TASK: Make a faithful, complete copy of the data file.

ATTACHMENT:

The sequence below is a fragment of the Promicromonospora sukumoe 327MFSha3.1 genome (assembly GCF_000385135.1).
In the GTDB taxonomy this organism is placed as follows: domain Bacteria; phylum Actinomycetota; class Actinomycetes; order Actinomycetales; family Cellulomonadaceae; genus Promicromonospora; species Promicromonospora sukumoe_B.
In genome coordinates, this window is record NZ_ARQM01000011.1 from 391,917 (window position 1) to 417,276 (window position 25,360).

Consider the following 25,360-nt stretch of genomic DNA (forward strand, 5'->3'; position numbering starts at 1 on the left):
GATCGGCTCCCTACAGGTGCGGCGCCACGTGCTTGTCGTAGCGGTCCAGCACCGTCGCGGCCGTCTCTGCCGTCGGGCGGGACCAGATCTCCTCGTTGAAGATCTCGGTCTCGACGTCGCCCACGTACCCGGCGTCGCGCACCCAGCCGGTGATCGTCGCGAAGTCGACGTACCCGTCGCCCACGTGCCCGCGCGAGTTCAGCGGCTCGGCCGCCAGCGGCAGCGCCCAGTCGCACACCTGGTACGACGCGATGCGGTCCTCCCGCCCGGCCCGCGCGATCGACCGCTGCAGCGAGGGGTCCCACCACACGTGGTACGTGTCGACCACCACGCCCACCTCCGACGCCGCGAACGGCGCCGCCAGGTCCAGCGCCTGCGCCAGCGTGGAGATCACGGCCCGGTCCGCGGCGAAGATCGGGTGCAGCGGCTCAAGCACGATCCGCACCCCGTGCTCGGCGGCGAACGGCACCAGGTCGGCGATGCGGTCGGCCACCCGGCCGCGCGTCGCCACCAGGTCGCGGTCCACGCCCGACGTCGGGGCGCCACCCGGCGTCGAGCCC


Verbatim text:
The sequence below is a fragment of the Promicromonospora sukumoe 327MFSha3.1 genome (assembly GCF_000385135.1).
In the GTDB taxonomy this organism is placed as follows: domain Bacteria; phylum Actinomycetota; class Actinomycetes; order Actinomycetales; family Cellulomonadaceae; genus Promicromonospora; species Promicromonospora sukumoe_B.
In genome coordinates, this window is record NZ_ARQM01000011.1 from 391,917 (window position 1) to 417,276 (window position 25,360).

Consider the following 25,360-nt stretch of genomic DNA (forward strand, 5'->3'; position numbering starts at 1 on the left):
GATCGGCTCCCTACAGGTGCGGCGCCACGTGCTTGTCGTAGCGGTCCAGCACCGTCGCGGCCGTCTCTGCCGTCGGGCGGGACCAGATCTCCTCGTTGAAGATCTCGGTCTCGACGTCGCCCACGTACCCGGCGTCGCGCACCCAGCCGGTGATCGTCGCGAAGTCGACGTACCCGTCGCCCACGTGCCCGCGCGAGTTCAGCGGCTCGGCCGCCAGCGGCAGCGCCCAGTCGCACACCTGGTACGACGCGATGCGGTCCTCCCGCCCGGCCCGCGCGATCGACCGCTGCAGCGAGGGGTCCCACCACACGTGGTACGTGTCGACCACCACGCCCACCTCCGACGCCGCGAACGGCGCCGCCAGGTCCAGCGCCTGCGCCAGCGTGGAGATCACGGCCCGGTCCGCGGCGAAGATCGGGTGCAGCGGCTCAAGCACGATCCGCACCCCGTGCTCGGCGGCGAACGGCACCAGGTCGGCGATGCGGTCGGCCACCCGGCCGCGCGTCGCCACCAGGTCGCGGTCCACGCCCGACGTCGGGGCGCCACCCGGCGTCGAGCCC